Developing strong social skills is critical to your child’s success in school. It can also be very challenging during the first few weeks of a new school year. New classrooms, different teachers, and new friends can ramp up the anxiety this fall. There are many different ways that you might notice your child is struggling with their social skills.

Recognize your child is struggling.

During the first few weeks of school, things can be very hectic at home. Take time to talk to your kids and look for clues. They may tell you they are having trouble making friends, spending recess or lunchtime alone, or struggling to get organized with their new classes. For intellectually gifted children, it may be that they are introverted socially or prefer to be around older children or adults. Talk to them about their love of learning and curiosity. Encourage them to talk to other kids that may have similar interests.

Shefali Tsabary, the author of The Conscious Parent, asks us to be mindful of what our unconscious agenda is for our child and recognize that it may be different from our child’s agenda. Out of love and concern, we ‘want what’s best’ for our child. Because of this, we want them to have the same or better skills that we have that have been helpful to us in life. Since every child is unique, their personality may not need or want the same thing. Talk to your child and get on the same page about their goals for the year. Then you can lean into their strengths to help them develop their own natural skill set

Normalize the situation.

When we are struggling socially or having trouble fitting in, we often believe that we are alone or that we are the only one experiencing what we are feeling. In development, this is called “Imaginary Audience”. Teenagers believe that they are the only ones in the world that are struggling with something. Of course, that is not the case. Empathize with them and let them know they are not alone. Show compassion. Tell them, “It must be challenging to be experiencing that…”Explain that other teens are struggling with their own issues and may think they are also alone. Share your own experiences with them. Encourage them to look at their situation from a variety of different viewpoints by helping them develop their strength of perspective.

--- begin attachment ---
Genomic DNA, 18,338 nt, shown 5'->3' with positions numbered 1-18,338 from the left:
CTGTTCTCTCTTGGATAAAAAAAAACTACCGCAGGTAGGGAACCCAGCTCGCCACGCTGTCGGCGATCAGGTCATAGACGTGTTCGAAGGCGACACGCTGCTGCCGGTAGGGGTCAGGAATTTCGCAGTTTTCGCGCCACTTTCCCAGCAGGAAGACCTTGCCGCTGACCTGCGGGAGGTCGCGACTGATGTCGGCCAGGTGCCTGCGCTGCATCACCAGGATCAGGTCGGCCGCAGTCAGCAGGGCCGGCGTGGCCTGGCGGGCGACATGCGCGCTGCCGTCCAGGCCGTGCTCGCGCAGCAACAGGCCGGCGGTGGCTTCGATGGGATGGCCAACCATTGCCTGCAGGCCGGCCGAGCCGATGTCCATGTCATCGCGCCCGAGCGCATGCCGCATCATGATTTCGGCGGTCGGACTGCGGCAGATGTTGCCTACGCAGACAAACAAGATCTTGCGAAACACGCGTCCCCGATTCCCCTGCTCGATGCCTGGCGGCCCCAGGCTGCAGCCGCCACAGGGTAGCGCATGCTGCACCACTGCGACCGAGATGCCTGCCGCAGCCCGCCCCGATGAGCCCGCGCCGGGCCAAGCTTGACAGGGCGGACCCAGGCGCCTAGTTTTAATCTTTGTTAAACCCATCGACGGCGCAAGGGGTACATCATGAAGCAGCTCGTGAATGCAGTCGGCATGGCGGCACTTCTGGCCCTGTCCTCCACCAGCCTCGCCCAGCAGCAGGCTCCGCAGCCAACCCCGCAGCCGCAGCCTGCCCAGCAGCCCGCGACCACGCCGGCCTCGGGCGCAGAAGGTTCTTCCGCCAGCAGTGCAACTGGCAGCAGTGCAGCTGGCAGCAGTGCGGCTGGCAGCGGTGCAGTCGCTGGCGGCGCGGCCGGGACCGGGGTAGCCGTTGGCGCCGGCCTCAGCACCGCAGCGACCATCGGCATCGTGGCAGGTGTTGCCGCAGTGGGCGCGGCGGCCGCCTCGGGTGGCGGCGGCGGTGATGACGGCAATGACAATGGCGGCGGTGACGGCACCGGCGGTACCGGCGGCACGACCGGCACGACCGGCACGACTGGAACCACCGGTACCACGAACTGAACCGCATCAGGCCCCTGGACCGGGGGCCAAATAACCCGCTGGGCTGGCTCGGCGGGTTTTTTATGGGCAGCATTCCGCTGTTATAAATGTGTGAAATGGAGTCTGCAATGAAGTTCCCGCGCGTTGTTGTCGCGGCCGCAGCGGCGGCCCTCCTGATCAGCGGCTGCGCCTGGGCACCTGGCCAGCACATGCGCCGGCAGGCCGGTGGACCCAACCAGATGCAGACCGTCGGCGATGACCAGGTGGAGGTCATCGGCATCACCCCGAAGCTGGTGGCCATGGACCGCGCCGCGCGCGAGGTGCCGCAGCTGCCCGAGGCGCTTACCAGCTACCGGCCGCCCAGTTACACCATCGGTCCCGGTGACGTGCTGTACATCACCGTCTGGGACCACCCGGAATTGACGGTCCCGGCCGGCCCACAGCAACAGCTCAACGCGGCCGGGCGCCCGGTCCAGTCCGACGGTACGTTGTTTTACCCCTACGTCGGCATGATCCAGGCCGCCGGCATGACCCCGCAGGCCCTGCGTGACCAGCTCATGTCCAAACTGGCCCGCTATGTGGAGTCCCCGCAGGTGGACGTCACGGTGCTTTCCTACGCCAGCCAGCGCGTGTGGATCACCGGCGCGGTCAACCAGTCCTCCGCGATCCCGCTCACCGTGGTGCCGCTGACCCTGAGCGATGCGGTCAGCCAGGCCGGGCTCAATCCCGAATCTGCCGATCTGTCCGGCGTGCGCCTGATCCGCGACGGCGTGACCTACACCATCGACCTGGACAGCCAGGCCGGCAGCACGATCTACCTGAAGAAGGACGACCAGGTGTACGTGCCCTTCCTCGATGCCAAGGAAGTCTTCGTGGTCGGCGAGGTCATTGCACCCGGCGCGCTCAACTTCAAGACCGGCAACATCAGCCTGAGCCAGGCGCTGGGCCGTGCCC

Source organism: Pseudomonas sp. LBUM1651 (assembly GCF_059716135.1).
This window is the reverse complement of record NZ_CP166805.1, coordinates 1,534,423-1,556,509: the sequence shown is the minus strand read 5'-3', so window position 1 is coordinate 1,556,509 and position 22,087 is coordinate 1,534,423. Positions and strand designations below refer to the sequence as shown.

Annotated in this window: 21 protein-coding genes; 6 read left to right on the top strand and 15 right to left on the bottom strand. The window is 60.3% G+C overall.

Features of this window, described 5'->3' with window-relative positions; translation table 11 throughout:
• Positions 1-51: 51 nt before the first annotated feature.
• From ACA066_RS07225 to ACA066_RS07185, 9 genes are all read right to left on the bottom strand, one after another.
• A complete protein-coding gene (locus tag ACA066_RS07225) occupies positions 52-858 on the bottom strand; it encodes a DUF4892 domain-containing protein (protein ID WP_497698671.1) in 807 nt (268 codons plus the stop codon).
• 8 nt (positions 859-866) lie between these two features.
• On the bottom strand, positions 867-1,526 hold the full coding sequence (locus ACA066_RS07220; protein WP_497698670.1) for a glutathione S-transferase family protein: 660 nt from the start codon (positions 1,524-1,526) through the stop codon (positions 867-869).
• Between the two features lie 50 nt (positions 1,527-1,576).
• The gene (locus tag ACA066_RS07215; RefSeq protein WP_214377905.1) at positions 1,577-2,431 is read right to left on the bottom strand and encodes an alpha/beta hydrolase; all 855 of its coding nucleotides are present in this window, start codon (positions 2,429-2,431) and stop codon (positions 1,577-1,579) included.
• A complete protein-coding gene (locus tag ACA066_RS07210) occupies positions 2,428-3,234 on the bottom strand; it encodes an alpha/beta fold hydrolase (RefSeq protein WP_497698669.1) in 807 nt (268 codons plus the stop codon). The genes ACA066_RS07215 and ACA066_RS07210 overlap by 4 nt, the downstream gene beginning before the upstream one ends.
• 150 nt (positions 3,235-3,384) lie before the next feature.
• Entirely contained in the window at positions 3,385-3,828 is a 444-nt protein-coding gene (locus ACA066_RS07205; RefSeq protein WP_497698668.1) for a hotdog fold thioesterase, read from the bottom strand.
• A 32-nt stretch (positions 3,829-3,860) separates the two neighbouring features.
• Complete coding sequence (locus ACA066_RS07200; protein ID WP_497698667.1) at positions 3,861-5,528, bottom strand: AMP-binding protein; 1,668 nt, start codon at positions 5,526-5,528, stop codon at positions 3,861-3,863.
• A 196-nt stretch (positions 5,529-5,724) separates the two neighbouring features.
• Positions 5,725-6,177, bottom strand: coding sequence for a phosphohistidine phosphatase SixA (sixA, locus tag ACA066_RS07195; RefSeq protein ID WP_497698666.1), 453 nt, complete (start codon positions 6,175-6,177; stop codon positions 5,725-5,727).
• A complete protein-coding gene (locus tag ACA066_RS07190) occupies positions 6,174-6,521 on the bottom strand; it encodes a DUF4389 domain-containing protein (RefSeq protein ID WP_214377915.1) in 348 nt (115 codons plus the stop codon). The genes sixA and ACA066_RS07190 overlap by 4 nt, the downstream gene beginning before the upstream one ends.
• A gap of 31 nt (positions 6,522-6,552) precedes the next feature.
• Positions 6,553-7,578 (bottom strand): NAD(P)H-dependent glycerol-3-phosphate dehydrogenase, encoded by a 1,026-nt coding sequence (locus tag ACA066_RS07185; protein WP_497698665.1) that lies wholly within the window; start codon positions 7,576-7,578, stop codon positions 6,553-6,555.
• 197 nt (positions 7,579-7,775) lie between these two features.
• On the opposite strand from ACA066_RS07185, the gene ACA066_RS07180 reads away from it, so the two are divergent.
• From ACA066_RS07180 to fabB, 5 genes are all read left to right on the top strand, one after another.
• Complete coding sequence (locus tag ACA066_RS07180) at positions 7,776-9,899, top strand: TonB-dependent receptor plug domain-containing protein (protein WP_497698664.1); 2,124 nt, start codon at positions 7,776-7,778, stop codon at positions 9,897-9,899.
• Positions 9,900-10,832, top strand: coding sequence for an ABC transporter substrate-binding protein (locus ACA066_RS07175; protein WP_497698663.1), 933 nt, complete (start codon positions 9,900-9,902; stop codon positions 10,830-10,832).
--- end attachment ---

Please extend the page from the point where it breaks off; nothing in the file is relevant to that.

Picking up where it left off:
Model engaging ways to connect.

You may feel like you want to come up with solutions for them. Instead, partner with them. They are the ones having different experiences every day; finding ways to partner with them and offer encouragement is a healthy approach. Explain to them scenarios you have dealt with at work. “It was not easy initializing the conversation with a co-worker this week, but I ended up getting helpful information from them I would not have otherwise known”. Be curious with them. Ask them, “What would you find most helpful?”  “If you felt more confident in those skills, how might your day be different?” “One of your strengths is……how might you use that to help in this situation?”

Another way to support your child’s growth in this area is to discover with them things they enjoy doing. Getting them involved in activities outside of school can be a great way for your kids to expand on their skills and connect with more and different people than they do at school.

Adjusting socially at school is challenging for kids of any age. Equipping them with the skills they need by identifying and developing their strengths can help ease challenging social issues and help them have a successful school year.